So I do recommend getting Million Dollar Outlines. I also picked up David’s ebook Write that Novel only found on his website davidfarland.net. It is $20. Upon reading Write that Novel, I thought I bought the same book as Million Dollar Outlines. Bringing up both books on my computer, it was then I noticed the differences. The Write that Novel goes deeper than Million Dollar Outlines. I haven’t fully gone through the book yet, but I expect more gold to come. I also plan on getting his other book on Resonance writing.

When funding permits, I plan on getting some of the Superstars Writing Seminars mp3s  here.

My Writing Dream

Edit: WordPress does not like the links to my other WordPress blog so I took what I wrote there and put it here.

My Writing Dream

For a long time now, as long as I can remember, I wanted to be a writer of stories. It came to me years ago as I was thinking about what I wanted to do with my life. I thought about being a police officer, medical practitioner of any type, astronaut, and lots of other jobs that seemed interesting to a young boy. There was so much to choose from, that I didn’t think about it nor made any plans for it. Not sure when, but I heard or read somewhere to get a job doing something I love doing. At the time, I enjoyed reading, shooting targets, and gaming. In those days in the mid to late 1980’s in Montana, that is all I had for entertainment. I didn’t have much money. In fact, until I started working at Hardee’s, I had no money. I loved the library. That is where I got most of my books that read. Mostly fantasy, science fiction and adventure. In my gaming group, everyone wanted me to be the Gamemaster or Dungeonmaster, depending on the game. I did not realize it at the time, but I think why everyone wanted me to be the GM/DM was that I had told good and exciting stories. It was, for me at the time, a tedious and boring as I wasn’t adventuring, but guiding people in an adventure. It took time, but I learned that telling stories can be exciting.

My writing epiphany.

In 1995, I left Montana and joined the regular Army. During my time in the Army, I met a few fellow soldiers that also played D&D. Got into the group and had a blast. My friend Jason had an unique style of play. He DM’d the game by the seat of his pants. It made the game exciting as no one really knows what was going to happen. After getting out of the Army, we stopped gaming as the gaming group broke up. In the civilian world, I found home in several gaming groups over the years. My writing pretty much ceased to exist during these times. Some years later, the gaming group I was with disbanded for various reasons. I was without my game.  Then I had a thought. If people liked my game so much, then I should be able to write stories. Perhaps even get them published.

Funny way to go about writing.

You would think I started writing, by writing something. I didn’t. Sure I put down lots and lots of notes of various thoughts. Filled countless notebooks with just that, ideas. Nothing coming close to resembling a story. Not even a short story. What I did instead was to search and learn on how to write a story. What people look for in a story. Rules and more rules on the craft of writing. I learned so much that it became literally overwhelming to start writing. I knew I was good at the English language. It was my best subject in High School. Just had extreme difficulty in getting things written. I spent lots of money on books, gotten two laptops over the years for the express purpose of writing. Yet for years I didn’t sit down and actually write.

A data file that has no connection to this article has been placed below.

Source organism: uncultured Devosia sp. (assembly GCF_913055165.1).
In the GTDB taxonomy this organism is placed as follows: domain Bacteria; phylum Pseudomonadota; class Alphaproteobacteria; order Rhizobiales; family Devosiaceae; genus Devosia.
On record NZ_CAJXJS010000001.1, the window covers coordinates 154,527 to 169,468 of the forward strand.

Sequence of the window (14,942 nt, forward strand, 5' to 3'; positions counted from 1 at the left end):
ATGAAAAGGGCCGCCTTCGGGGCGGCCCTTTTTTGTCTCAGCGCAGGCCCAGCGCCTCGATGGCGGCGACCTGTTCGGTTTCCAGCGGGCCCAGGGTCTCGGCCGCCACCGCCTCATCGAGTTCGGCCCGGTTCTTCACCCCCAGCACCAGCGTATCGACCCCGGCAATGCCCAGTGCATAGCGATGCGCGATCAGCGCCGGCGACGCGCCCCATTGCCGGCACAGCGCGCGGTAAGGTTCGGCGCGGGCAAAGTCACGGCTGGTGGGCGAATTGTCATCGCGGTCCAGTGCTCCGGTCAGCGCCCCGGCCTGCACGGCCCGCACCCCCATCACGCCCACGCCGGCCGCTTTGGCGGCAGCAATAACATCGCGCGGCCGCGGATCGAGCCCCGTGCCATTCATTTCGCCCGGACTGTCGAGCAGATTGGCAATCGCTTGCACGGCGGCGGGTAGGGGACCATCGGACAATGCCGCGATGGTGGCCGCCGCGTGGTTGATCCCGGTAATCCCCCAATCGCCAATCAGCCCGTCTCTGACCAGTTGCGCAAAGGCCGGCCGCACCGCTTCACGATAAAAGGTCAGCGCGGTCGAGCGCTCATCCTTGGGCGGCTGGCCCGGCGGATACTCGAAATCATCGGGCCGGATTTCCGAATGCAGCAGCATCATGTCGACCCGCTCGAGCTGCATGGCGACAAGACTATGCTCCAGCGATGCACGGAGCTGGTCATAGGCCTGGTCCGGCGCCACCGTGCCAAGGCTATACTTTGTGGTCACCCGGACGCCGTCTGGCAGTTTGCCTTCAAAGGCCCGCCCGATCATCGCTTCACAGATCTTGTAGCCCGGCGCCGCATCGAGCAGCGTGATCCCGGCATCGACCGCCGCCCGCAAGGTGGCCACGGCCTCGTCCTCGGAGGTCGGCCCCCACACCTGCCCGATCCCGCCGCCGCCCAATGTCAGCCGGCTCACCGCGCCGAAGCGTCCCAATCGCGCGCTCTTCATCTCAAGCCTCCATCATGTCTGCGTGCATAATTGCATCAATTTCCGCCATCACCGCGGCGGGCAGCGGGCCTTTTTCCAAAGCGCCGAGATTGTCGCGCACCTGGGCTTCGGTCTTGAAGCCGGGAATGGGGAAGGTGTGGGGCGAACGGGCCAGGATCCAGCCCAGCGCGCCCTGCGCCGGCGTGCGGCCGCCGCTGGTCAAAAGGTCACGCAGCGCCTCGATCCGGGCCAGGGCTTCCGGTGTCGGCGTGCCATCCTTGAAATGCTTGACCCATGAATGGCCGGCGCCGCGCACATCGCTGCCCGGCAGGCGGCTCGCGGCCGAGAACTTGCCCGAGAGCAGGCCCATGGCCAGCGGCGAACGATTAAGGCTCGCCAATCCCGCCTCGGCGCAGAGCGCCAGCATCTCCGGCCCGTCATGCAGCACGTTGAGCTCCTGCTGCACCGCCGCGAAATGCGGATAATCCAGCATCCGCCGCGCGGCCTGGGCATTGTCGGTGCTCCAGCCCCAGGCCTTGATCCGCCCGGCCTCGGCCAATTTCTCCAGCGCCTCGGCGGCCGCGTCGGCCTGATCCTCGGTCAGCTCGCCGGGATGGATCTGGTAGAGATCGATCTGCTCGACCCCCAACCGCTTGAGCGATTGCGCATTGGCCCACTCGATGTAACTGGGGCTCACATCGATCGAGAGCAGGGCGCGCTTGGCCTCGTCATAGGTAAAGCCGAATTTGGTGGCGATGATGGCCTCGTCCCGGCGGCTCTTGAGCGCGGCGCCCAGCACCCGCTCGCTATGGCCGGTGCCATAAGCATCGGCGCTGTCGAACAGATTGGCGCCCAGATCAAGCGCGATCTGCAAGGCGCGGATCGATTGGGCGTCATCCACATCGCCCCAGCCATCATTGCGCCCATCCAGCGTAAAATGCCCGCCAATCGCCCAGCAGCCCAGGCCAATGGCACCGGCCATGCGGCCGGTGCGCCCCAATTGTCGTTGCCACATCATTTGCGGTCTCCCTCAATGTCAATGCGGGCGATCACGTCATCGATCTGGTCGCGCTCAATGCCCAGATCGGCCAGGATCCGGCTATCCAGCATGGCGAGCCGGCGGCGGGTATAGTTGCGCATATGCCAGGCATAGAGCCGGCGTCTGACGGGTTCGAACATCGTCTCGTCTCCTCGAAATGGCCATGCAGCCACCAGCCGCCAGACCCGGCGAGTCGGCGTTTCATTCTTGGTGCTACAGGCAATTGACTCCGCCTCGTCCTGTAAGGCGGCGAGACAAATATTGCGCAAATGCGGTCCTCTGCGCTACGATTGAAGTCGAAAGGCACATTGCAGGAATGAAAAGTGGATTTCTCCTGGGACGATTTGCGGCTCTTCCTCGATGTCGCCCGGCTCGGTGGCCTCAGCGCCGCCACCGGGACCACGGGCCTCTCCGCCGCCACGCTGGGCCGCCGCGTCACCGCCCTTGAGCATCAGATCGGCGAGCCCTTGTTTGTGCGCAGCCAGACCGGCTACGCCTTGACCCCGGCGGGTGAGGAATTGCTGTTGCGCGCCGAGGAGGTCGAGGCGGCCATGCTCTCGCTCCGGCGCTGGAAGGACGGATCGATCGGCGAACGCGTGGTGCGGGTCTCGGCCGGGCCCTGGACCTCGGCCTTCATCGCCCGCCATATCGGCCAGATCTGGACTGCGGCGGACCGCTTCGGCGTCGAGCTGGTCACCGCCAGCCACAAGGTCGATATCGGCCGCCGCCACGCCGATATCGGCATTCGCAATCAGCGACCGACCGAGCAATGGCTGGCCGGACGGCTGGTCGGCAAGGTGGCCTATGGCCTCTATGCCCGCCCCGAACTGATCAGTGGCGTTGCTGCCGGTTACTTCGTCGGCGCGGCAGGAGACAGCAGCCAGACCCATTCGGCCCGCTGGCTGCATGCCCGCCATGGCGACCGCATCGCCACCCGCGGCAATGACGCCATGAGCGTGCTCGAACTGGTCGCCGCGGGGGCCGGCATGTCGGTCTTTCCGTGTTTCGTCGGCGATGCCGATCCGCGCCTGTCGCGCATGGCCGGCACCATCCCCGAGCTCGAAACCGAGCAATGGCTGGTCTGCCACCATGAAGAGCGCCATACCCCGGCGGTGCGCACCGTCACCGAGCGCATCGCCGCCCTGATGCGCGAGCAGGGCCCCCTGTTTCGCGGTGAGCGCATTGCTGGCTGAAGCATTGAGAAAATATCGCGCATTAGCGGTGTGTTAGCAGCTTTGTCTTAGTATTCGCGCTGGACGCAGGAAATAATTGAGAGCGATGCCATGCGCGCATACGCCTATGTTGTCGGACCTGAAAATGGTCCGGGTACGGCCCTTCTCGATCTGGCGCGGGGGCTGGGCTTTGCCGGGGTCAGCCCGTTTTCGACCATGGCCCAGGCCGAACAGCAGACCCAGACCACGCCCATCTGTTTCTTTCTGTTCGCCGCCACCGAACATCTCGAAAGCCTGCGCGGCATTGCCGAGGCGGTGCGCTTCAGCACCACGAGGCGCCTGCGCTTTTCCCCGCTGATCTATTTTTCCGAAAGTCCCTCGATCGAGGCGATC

When I started writing.

Last year was my second or third Nanowrimo. In the previous years I started Nano, but got nothing or much of anything down. In the year of 2012, November, I actually put out 50k worth of words. Ok, I cheated on some days, but most of it is an actually story. Thinking back on it, I have a difficult time now thinking about my mindset. I do remember sitting down and staring at the screen, wondering what shall I write. I think I thought a little about the scene first then started writing. There is the key: writing.

Getting past the fear of writing.

I have a fear of writing. Of putting all that work into something and having it being just for nothing. In the months since then, I didn’t do much of any writing. Depression or some form of that disease of the mind was eating away at me. Earlier in 2012, I discovered that I was searching for my writing process. I guess I am searching for tools that other writers have used and make them my own. Still working on it. The thing about writing is that you can go back and fix it later.

New program for outlining

I was out and about happily surfing the web looking for a nifty program to help me with my outlining/designing my novel.

Lo and behold! I think I hath found such a program.

It is called Keepnote from http://keepnote.org/

So far it works for all my systems, mainly windows and linux. It seems to be what I have been looking for.

Now I have been working on getting my structure down tight. The key scenes according to Story Engineering are being thought out. Helpful to keep Larry Brook’s material on my nook so I can reference it as I go.

Wish me luck 🙂

Update: Keepnote has been dropped from my useful programs. At least for the time being. When I have created another notebook inside Keepnote for two seperate stories, it merged them together into one file.

I wasn’t happy. Not happy at all.